VIDEO: A peek inside the NC Potato Assoc. as harvest ramps up


Want fresh potatoes from North Carolina? You better hurry up. For six weeks in summer the only place to get fresh white, yellow and red potatoes is North Carolina.

So as that season heads into full speed, we’re taking a look back at the North Carolina Potato Association’s annual meeting in Elizabeth City. NC in late May. It’s a jam-packed two-day event that kicks off each season with a gathering of buyers and growers in Elizabeth City, NC each year, a process that’s been going on for decades. The buyers get a chance to see what’s in the ground first-hand and the growers get a chance to pitch their crop.

Everybody gets a chance to mix and mingle at suppers and social hours, field tours to see the latest and greatest from North Carolina State University field trials, and even a golf tournament that’s no threat to The Masters (but fun for everybody).

The North Carolina Potato Association’s slogan is “Your Summer Potatoes” – the state ships as many as 17,000 acres of fresh potatoes from roughly mid-June through the end of July. About three-quarters of those go to chip manufacturers around North America, but North Carolina growers ship fresh table potatoes up and down the East Coast as far north as Nova Scotia.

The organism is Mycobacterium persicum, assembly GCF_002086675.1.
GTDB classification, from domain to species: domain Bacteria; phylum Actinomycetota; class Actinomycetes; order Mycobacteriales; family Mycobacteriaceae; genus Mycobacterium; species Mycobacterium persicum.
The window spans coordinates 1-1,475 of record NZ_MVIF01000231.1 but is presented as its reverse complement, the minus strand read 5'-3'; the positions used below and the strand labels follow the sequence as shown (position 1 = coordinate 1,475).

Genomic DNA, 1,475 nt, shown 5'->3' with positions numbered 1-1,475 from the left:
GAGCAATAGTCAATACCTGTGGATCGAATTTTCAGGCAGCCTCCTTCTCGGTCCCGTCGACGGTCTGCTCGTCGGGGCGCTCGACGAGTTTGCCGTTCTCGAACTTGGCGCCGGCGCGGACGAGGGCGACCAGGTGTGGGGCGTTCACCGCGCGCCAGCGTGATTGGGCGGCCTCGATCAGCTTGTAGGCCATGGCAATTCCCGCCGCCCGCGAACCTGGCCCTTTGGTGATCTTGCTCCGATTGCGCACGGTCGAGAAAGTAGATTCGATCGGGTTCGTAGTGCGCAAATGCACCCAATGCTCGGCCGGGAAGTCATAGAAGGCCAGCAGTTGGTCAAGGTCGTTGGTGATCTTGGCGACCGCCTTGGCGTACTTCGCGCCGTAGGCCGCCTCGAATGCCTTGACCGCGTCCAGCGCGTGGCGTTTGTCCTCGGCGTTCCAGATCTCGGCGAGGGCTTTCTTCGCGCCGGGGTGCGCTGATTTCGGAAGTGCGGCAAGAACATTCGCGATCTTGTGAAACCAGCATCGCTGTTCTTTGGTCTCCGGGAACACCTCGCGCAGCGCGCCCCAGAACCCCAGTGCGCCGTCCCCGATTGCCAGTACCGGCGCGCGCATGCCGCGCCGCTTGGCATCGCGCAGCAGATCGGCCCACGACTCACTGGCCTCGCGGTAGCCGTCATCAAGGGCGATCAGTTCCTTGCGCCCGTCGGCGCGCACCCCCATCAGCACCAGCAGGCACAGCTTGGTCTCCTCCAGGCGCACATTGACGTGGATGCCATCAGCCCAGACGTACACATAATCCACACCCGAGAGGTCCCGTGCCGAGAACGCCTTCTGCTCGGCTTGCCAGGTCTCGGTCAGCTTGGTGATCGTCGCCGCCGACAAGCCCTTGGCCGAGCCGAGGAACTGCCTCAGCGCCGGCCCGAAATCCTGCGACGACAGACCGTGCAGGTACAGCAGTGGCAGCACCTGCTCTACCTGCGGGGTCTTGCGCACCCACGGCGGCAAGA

By all accounts this year’s crop is well above average. This year most growers started digging around June 22. Once the harvest starts, it’s literally non-stop until the last potato is out of the ground and on the road.

Chairman and CEO Keith Masser of Sterman Masser, Inc. in Harrisburg, PA is a regular at the Elizabeth City gathering, attending since the late 1970s. He’s a former chairman of what’s now Potatoes USA in 1985 and in 2005 was president of the National Potato Council. He says the North Carolina crop this year “is the best I’ve seen it.”

Even Kam Quarles, VP of the national potato association, was on-hand to meet with NC potato growers and help support this year’s crop.

“We’re really the eyes and ears of the potato industry in DC,” Quarles said. “When our various state associations are having their meetings we want to get out to hear what folks are saying and what the issues are we need to be concentrating on.”

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